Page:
Hedge Funds May Be Stung by Losses in October

Discussion in 'Wall St. News' started by CPTrader, Oct 30, 2005.

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    October 31, 2005
    Hedge Funds May Be Stung by Losses in October
    Some of the year's best-performing hedge funds are nursing big losses for October, stung by reversals in energy stocks, takeovers and investments overseas.

    Some large hedge fund managers are facing losses of 5 to 10 percent for the month, according to people briefed on the results. The losses may be tied in part to many funds selling their biggest winners at the same time, putting pressure on prices.

    October, historically the cruelest month for investors, has been rocky. Despite a rally on Friday, the Standard & Poor's 500-stock index is down more than 2 percent for the month, and Treasury yields have recently spiked. Comments by Federal Reserve officials early in the month set off fears of rising inflation, while crude oil prices have eased.

    Yet hedge funds - private, lightly regulated pools of capital - are not supposed to ride the currents of the markets, but are intended to be "uncorrelated," meaning they hope to produce returns that are superior to conventional investments. That is why wealthy investors and big institutions are willing to pay hedge fund managers hefty fees, typically a management fee of 1 to 2 percent and a 20 percent slice of the profits.

    The disappointing results for October suggest the explosion in hedge fund growth has led too much money chasing too few investments. For example, a number of hedge fund managers followed the hedge fund star Edward S. Lampert into Sears, where he is also chairman. Sears is down 5.6 percent this month.

    "Everyone is long the same stuff," said Robert L. Chapman Jr., a veteran fund manager who is returning from a sabbatical to raise a new hedge fund. "Investors piggyback off of competitors' research, but then get easily spooked when the stocks move against them."

    Hedge funds may now be particularly jittery, because investors who want to redeem their holdings by the end of the year can put in requests as early as November.

    "This will clearly be one of those months that people look at to see how specific funds fared," said Antoine Bernheim, publisher of The U.S. Offshore Funds Directory.

    Some of this year's top-performing hedge funds have given back portions of their profits in October. The flagship hedge fund of Atticus Capital, an $8 billion manager, is down 9 percent for the month as of last week, although the fund is still sitting on gains of 40 percent for the year, according to a person briefed on the results.

    Third Point, a hedge fund firm managed by Daniel S. Loeb, a well-known activist investor, is facing a loss of around 9 percent this month for its largest fund, leaving it with a gain of more than 11 percent for the year so far, a person briefed on that fund's results said. The person declined to speak for attribution, citing regulatory restrictions on promoting hedge fund results. And York Capital, a $7 billion manager, was nursing a loss of more than 4 percent as of the middle of this month, while clinging to a nearly 3 percent gain for the year, according to a person with knowledge of its performance.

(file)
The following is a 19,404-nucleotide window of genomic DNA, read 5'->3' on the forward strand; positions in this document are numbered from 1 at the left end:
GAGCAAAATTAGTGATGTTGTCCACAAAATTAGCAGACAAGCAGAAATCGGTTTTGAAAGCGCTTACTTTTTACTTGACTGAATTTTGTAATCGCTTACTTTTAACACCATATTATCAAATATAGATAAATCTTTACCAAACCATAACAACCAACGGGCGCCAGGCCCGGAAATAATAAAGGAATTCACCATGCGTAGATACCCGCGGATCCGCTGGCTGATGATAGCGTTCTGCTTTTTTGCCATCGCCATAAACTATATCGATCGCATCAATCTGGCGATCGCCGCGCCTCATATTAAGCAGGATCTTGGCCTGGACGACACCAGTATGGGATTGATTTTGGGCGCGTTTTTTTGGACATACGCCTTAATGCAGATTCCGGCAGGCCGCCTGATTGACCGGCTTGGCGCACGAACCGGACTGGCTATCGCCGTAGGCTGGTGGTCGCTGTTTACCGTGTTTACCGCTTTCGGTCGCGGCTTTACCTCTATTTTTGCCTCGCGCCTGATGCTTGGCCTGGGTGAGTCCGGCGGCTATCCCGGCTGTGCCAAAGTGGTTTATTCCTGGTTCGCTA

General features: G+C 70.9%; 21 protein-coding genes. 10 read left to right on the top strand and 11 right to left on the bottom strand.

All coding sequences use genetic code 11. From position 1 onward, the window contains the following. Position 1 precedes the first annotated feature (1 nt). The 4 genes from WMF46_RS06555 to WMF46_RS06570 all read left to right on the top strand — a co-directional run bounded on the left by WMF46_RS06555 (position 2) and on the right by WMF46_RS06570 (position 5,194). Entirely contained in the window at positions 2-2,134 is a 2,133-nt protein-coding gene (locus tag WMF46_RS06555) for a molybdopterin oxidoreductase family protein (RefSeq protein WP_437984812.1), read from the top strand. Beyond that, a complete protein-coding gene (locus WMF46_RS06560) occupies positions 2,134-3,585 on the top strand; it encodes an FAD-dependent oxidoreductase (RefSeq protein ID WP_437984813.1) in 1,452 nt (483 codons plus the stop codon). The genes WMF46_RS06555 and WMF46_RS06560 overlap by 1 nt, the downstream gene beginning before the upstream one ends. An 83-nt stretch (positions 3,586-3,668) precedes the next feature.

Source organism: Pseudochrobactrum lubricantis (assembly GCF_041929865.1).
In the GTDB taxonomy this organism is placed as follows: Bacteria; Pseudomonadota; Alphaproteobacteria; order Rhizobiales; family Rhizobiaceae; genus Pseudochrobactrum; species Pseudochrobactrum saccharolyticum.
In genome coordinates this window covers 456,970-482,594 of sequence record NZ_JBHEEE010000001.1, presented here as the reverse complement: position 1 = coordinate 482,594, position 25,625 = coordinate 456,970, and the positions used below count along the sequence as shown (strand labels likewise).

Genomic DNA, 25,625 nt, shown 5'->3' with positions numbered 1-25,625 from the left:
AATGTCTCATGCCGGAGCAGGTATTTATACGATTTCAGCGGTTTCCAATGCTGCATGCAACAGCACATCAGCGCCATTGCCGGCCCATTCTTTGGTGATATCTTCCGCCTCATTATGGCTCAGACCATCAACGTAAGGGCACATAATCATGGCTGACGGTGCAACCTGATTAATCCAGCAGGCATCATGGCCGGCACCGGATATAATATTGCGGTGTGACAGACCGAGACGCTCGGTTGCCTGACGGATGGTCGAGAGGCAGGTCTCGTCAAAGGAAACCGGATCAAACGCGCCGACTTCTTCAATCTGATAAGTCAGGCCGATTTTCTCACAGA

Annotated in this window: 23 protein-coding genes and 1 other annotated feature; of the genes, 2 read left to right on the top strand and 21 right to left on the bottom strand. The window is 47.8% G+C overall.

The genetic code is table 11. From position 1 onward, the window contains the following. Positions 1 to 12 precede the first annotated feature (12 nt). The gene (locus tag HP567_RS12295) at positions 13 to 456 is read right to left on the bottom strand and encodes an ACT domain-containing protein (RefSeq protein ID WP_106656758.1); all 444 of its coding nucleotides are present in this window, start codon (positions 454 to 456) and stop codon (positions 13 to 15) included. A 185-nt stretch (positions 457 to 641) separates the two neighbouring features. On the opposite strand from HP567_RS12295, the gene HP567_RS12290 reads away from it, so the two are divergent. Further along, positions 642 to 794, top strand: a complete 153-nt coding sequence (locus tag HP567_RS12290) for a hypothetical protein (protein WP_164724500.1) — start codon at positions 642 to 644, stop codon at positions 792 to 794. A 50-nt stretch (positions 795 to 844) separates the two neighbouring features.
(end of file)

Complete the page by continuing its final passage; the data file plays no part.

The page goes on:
Hedge funds that specialize in picking stocks have been particularly hurt this month, as have so-called activist funds, which push for companies to sell assets or take other actions to raise stock prices. And some hedge funds have made big bets on commodity companies that have soured in recent weeks. Atticus, for example, owns nearly 4 percent of Phelps Dodge, a copper producer, whose shares are up almost 23 percent this year but down almost 10 percent from their highs earlier this month.

    Another popular stock with hedge fund managers, including Carl C. Icahn, has been Kerr-McGee, the oil exploration company, whose shares are up 48 percent this year, but down 13 percent since late September.

    Hedge funds have also been hurt by a reversal in European stocks. Among the losers is Gartmore, a hedge fund manager based in London, whose biggest fund is down 2.8 percent this month, as of last week, according to a person briefed on the results.

    A recent letter from Gartmore managers to investors said that "something is broken" in European stock markets, The Financial Times reported on Friday.

    Funds have also been hit by losses in a variety of other areas, including emerging markets and junk bonds. Deals that have been withdrawn, like the proposed buyout of Cablevision, and deals that may be in trouble, like Johnson & Johnson's acquisition of Guidant, have also weighed on hedge funds.

    Hedge funds, of course, have weathered turmoil and downturns before. This spring, hedge funds that specialize in the credit markets were wrong-footed by a cut in General Motors' credit rating that roiled the markets. Many of those funds rebounded, and the average hedge fund was up 7.4 percent through September, according to an index from Hedge Fund Research, versus a total return of 2.8 percent for the S.& P.

    Some investors in hedge funds take comfort from that rebound.

    "This is a good time to invest," said Sandra Manzke, a hedge fund consultant. Some energy stocks, for example, "have a long way to go," she said.

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  2. I don't see any impetus for a rally before the end of the year. If the funds are so far down that "painting the tape" won't help at all, they might as well take a bath this quarter to make it easier to bounce back in the new year.

  3. Brandonf

    Brandonf ET Sponsor

    How is it easier to get back if they take a bath? They still have to get over their high water marks.
  4. the best funds don't publicize their results and hence are not part of these "index" calculations